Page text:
Many Hispanic Americans aren't saving enough — or at all — for retirement.
More than two-third of Hispanic households aren't putting aside anything through workplace savings vehicles such as 401(k) plans, a Morningstar report found. Private retirement plans like individual retirement accounts aren't filling the gap. Only 8% report having an IRA or similar plan.
Part of the reason is the confusion surrounding retirement planning, said Louis Barajas, a certified financial planner who works with the Latino community in East Los Angeles.
"There is a tremendous amount of misinformation," he said, referring to what people hear from family or friends in the community.
Get a weekly recap of the latest San Francisco Bay Area housing news. Sign up for NBC Bay Area’s Housing Deconstructed newsletter.
More from Invest in You:
12% of Hispanic households don't have a bank account, and it can cost them
Op-ed: The importance of Hispanics and Latinos to the U.S. economy
An investment in child care would help lift some Latina women out of poverty
"A lot of Latinos don't have the parental background," added Barajas, president and partner at MGO Private Wealth, based in Irvine, California, and a member of the CNBC Financial Advisor Council. "Parents were never invested.
"So they are learning for the first time," he said.
While income is a factor for everyone, regardless of race and ethnicity, education really matters in the Hispanic community, according to Morningstar.
Hispanic households led by an adult who completed college have a 1.1-percentage-point higher retirement savings rate than those who completed less than a high-school education. The difference is only 0.3 percentage points higher among white households.
There is also the issue of accessibility. Hispanic households are 17% less likely than white households to have access to a retirement plan, Morningstar found.
Instead of retirement accounts, they tend to focus on low-yield assets, such as homes and automobiles. Existing research shows there is a progression of assets with income — people start with things like homes and vehicles and then move onto higher-return assets, such as investment accounts, said Samantha Lamas, a behavioral researcher with Morningstar and co-author of the report.
"This could really just be more of a matter of necessity vs. a conscious choice to do so … meaning they just can't afford to save in a retirement account right now," she said. "They have to focus on their direct needs now, which is a house or a car."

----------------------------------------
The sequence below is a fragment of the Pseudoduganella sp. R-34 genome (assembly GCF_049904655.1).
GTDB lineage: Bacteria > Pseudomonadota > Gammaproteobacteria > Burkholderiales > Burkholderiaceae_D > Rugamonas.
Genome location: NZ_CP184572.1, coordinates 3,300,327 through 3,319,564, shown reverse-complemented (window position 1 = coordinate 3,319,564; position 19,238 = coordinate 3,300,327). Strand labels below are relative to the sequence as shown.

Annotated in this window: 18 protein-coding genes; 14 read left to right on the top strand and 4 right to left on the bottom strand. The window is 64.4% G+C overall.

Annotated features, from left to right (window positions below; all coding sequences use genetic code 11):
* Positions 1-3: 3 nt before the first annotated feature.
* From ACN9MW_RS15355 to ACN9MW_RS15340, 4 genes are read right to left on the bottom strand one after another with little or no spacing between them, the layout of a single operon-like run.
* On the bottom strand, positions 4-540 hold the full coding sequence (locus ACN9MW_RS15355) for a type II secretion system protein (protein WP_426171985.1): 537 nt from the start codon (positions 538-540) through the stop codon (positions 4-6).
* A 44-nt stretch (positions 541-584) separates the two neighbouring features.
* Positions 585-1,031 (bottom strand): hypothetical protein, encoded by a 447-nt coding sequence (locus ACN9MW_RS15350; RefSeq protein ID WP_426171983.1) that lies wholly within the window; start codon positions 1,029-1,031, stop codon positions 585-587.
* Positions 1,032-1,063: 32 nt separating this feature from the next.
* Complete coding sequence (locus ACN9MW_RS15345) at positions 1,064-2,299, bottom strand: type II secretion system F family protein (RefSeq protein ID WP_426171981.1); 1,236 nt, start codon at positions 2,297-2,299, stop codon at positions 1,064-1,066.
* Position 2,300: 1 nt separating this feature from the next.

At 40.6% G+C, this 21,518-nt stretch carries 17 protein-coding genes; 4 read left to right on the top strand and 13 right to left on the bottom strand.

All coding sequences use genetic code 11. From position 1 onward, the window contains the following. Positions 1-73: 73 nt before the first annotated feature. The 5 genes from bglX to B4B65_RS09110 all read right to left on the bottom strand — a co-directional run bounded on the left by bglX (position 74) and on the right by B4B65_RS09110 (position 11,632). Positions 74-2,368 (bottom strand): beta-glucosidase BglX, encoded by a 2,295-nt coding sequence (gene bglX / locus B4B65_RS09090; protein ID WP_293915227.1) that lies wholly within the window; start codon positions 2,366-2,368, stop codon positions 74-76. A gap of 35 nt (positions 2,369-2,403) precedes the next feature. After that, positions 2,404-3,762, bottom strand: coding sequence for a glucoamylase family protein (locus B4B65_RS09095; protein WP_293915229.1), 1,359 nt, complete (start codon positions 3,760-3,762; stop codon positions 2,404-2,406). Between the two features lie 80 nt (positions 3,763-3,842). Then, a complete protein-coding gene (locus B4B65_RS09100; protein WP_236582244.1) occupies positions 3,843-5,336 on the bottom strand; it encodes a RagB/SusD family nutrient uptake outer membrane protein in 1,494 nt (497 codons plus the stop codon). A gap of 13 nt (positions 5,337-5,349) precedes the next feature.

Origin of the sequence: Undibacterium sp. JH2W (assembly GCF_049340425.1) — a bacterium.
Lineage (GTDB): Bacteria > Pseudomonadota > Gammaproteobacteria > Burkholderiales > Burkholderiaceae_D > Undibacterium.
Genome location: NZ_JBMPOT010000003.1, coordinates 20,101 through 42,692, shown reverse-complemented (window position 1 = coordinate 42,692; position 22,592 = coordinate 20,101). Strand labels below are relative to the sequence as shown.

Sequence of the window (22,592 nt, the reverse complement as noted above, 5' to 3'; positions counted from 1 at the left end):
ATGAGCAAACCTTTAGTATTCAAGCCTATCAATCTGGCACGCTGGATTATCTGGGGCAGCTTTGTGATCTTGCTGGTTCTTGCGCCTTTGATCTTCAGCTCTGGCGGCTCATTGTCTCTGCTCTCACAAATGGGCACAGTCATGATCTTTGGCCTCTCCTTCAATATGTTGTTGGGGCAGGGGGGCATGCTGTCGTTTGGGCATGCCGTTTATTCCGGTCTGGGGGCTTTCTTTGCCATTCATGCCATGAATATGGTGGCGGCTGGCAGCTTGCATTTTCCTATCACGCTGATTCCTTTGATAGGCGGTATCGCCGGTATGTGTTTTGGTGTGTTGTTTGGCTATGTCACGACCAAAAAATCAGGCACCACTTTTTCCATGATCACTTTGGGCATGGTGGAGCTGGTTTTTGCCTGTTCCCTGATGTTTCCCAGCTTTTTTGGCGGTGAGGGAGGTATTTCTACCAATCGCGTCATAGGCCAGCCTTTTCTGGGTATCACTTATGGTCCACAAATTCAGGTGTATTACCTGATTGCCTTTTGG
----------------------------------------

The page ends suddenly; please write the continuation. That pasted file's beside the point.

Even when some are saving for retirement, it is erratic. The hypothesis is that it's due to money being taken out of the account.
Existing research by Morningstar found that individuals who had an emergency savings account throughout the Covid pandemic were less likely to have to dip into their retirement savings, Lamas pointed out.
One of the first steps to financial security is building that emergency savings fund.
Employers can play a role. Some are already offering emergency savings plans through automatic after-tax withdrawals from paychecks.
"Those will really help families not dip into their retirement savings when they face an emergency," said Morningstar behavioral scientist Michael Thompson, who also co-authored the report.
Access to retirement accounts also matters. Hispanic households are 17% less likely than white households to have access to a retirement plan, Morningstar found.
Part of that may be the size of the employer they work for, Thompson noted. To address the lack of availability in smaller businesses, the Setting Every Community Up for Retirement Enhancement (Secure) Act of 2019 created pooled employer plans (PEPs). The plans allow small businesses to band together to offer employees a retirement plan.
When plans are available, automatically enrolling participants can help, Thompson said.
"The days of trying to just hope that people opt in to something this important really should be in the past," he said.
Reaching income equality should also be a focus, addressed through pay-parity initiatives and policy changes, the Morningstar report concludes.
In 2019, Hispanic and Latino families had just $38,000 of median wealth, amounting to 21 cents for every dollar of white family wealth, according to the St. Louis Federal Reserve. Then the pandemic hit, during which Hispanics and Latinos had the highest unemployment rate. Latinas are typically paid only 57 cents for every dollar paid to a white, non-Hispanic man, an analysis by the National Women's Law Center found.
While employer and policy changes will make a big difference, trying to make some behavioral modifications can also help. Setting up automatic withdrawals from a checking to a savings account can help build an emergency fund.
Even if you think you don't have any money to save towards retirement, you might be surprised, Barajas said.
He's had clients who've said the same, but still managed to put away 10% of their income.
"You will get used to it, like anything else," he said.
SIGN UP: Money 101 is an 8-week learning course to financial freedom, delivered weekly to your inbox.
Disclosure: NBCUniversal and Comcast Ventures are investors in Acorns.